Located in the Loreto region, Iquitos is the largest city in the jungle of Peru, with a population of about 400,000. Located on the Amazon River, it is just 100 meters above sea level even though it is more than 3,000 kilometers from the mouth of the Amazon on the Atlantic Ocean. Iquitos has long been a major port in the Amazon basin. It is surrounded by three rivers: the Nanay, the Itaya, and the Amazon.
The city is generally considered the largest in the world that cannot be reached by road, only by airplane or boat. Most travel within the city itself is via motorcycle or mototaxi (auto rickshaw). Transportation to nearby towns often requires a river trip via llevo-llevo, a small public boat.
The climate is hot and humid, with an average relative humidity of 85%. The wet season lasts from around November to May, with the river reaching its highest point in May. The river is at its lowest in October.
An example of Spanish style rubber boom era architecture in Iquitos, with the Amazon in the background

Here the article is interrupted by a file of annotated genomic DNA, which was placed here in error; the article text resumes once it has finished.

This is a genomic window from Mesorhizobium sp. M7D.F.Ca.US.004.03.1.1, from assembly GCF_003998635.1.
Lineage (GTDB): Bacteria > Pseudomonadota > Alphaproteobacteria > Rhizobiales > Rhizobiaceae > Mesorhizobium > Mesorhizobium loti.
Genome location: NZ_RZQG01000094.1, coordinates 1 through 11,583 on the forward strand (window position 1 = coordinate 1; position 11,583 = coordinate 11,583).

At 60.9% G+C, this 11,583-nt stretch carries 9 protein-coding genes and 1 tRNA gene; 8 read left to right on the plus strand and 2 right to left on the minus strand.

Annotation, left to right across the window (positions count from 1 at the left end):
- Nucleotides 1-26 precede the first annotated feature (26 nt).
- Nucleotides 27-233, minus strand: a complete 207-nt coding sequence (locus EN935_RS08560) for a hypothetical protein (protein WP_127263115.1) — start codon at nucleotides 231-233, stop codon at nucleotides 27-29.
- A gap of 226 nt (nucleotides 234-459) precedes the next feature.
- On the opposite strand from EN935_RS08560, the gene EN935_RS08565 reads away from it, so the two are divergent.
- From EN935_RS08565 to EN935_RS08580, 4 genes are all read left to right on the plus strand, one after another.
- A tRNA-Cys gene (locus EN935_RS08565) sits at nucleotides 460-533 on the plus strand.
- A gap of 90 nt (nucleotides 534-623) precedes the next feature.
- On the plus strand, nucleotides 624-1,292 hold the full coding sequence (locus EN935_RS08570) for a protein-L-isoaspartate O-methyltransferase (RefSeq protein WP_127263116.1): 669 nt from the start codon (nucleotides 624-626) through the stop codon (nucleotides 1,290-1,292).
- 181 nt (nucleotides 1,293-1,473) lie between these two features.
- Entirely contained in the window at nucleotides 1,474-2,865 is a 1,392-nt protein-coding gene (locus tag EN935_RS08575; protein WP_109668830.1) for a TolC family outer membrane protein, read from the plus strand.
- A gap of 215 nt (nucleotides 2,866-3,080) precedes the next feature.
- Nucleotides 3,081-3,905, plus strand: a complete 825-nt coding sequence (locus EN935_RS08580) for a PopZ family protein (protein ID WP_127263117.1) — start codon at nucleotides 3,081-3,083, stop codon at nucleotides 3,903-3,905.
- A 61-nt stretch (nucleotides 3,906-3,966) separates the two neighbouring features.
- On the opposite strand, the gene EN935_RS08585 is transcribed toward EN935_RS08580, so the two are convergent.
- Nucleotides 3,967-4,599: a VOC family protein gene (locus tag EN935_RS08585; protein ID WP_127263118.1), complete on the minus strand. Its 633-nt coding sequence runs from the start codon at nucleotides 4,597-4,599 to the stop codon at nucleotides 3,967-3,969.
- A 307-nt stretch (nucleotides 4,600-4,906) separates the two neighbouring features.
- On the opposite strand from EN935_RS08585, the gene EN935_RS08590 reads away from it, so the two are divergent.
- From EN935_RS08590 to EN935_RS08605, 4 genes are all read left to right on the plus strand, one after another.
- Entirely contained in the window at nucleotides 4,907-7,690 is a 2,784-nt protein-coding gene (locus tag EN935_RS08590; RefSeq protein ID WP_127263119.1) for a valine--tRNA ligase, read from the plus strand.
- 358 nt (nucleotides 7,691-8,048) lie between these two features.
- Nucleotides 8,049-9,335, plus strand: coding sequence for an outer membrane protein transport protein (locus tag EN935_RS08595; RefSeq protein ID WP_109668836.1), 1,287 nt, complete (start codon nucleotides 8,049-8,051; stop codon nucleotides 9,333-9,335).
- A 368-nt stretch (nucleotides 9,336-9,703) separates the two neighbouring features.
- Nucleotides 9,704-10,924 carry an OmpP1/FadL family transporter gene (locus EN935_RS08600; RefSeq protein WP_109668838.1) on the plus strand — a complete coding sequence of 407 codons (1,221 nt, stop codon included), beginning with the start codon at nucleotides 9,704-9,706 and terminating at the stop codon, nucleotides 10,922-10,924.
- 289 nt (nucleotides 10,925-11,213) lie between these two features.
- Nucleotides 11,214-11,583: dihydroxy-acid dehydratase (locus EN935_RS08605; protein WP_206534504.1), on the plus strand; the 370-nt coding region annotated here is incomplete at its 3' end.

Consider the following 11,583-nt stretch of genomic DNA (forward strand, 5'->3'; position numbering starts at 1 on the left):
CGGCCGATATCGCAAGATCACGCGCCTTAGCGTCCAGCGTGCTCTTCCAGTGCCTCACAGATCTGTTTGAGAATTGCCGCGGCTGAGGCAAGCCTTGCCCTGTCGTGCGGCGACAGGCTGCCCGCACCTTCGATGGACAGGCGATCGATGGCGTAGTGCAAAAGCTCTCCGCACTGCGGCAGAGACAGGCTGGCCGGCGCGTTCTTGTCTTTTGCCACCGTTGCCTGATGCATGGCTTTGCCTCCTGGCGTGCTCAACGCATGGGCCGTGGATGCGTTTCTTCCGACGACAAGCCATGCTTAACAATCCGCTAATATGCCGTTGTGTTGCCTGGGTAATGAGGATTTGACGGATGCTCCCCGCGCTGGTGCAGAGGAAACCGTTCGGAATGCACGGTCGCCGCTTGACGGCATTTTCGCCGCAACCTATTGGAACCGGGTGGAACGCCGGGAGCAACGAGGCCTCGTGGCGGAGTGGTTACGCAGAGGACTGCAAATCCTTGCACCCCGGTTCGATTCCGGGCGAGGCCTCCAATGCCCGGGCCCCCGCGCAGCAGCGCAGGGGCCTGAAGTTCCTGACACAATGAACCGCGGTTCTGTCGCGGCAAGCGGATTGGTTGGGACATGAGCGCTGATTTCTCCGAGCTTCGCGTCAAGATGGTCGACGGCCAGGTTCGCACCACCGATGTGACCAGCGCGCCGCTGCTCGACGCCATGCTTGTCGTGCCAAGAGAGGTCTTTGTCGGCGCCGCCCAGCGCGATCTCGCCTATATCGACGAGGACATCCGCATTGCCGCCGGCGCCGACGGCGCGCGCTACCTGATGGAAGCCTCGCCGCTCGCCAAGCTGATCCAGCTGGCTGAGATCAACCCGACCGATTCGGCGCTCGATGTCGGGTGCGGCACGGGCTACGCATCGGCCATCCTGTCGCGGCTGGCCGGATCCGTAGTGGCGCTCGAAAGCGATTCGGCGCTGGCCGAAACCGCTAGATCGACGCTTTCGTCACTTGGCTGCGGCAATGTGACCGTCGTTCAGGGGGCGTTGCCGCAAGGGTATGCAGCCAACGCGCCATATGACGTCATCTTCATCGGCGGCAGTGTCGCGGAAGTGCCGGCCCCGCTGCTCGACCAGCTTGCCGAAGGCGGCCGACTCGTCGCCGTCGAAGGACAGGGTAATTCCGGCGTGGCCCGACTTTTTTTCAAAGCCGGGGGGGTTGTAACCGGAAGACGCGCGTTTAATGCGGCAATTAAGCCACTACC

Iquitos was established as a Jesuit mission in the 1750s, and in 1864 it started to grow when the Loreto region was created and Iquitos became its capital.
Iquitos was known for its rubber industry through the first decade of the 20th century, and there are still great mansions from the 1800's, including the Iron House, designed by Gustave Eiffel. The boom came to an end when rubber seeds were smuggled out of the country and planted elsewhere. The 1982 movie Fitzcarraldo, about the life of rubber baron Brian Sweeney Fitzgerald, was filmed near Iquitos. There are also many floating houses on the Amazon and its tributaries. During the 1990's, gays fled the repressive police in other cities of Peru to live in this frontier town. Many now live in BelÚn which can be accessed by foot in the dry season but is accessible only via boat in the wet season. Iquitos has become important in the shipment of lumber from the Amazon Rainforest to the outside world, and it offers modern amenities for the residents and tourists in the area. Other industries include oil and rum production.
Iquitos has a growing reputation as a tourist community, especially as a jumping-off point for tours of the Amazon jungle and the Pacaya-Samiria National Reserve, and trips downriver to Manaus, Brazil - the other rubber-industry city in the interior of the Amazon basin - and finally the Atlantic Ocean, which is 3,360 kilometers away.